Bird That's Eluded Scientists & Birders For Years

Surprisingly a bird indigenous to the Philippines has eluded scientists and birders. Today's blog is to let you know that search is over proving the species is not extinct. The South Philippine Dwarf Kingfisher (Ceyx mindanensis) was first described 130 years ago during the Joseph Beal Steere Expedition to the Philippines in 1890.

Joseph Beal Steere Expedition

Steere went on a scientific expedition in 1887 to the Philippines where he made an extensive collection of birds, shells, and other natural objects.

Steere uncovered a number of new birds, including Steere's liocichla, Liochicla steerii, the wattled broadbill, Eurylaimus steerii, the black-hooded coucal, Centropus steerii, the azure-breasted pitta, the Pitta steerii and of course the South Philippine Dwarf Kingfisher (Ceyx mindanensis).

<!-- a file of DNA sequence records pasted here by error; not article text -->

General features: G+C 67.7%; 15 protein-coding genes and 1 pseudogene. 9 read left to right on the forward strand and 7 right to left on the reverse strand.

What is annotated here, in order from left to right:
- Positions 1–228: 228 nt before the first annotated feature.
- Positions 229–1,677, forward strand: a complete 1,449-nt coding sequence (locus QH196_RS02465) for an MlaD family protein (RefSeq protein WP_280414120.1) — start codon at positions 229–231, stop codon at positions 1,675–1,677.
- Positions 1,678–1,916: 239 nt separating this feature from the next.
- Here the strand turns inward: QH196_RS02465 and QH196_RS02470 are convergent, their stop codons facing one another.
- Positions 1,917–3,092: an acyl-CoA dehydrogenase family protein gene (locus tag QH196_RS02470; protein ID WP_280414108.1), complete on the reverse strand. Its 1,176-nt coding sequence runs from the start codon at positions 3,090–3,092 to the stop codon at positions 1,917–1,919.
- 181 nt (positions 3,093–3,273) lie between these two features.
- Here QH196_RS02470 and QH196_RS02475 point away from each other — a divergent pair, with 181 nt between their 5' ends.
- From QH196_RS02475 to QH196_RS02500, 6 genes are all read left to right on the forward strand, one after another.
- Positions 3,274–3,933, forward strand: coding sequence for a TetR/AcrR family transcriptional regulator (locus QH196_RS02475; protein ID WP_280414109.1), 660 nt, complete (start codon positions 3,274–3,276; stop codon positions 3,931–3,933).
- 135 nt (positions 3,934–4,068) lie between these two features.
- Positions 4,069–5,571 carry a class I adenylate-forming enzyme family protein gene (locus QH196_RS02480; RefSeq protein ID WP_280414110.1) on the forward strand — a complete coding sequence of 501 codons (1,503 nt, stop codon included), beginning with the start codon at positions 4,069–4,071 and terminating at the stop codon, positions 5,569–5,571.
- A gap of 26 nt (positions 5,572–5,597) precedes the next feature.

This kingfisher is the tiniest of its species in the Philippines and is characterized by its striking plumage of metallic lilac, orange, and bright blue feathers. It has a striking call, described as a “high-pitched, insect-like, and almost inaudible zeeep."

It's indigenous to the virgin and second-growth forests on the islands of Mindanao and Basilan.

It has eluded scientists and birders for over a hundred years because of its behavior. It is hard to spot as it perches quietly and darts invisibly from perch to perch.

Who found it?

Thanks has to go to Miguel David De Leon, a Filipino field biologists and director of the Robert S. Kennedy Bird Conservancy who recently was able to photograph this fledgling, that is sadly threatened with extinction.

"The Robert S. Kennedy Bird Conservancy is a group of eight field workers and bird photographers that documents birds and habitats, contributing data previously unknown to science, with the ultimate goal of conserving species and ecosystems," says De Leon in an interview with Esquire Philippines.

"We focus on poorly known birds and document their biology and ecology or how they interact with other organisms in their habitat," he adds.

Hats off to De Leon and his team and here's hoping that this special kingfisher is able to beat extinction by populating its area of the world.

Bird That's Eluded Scientists & Birders For Years


Primary Source: Esquire Philippines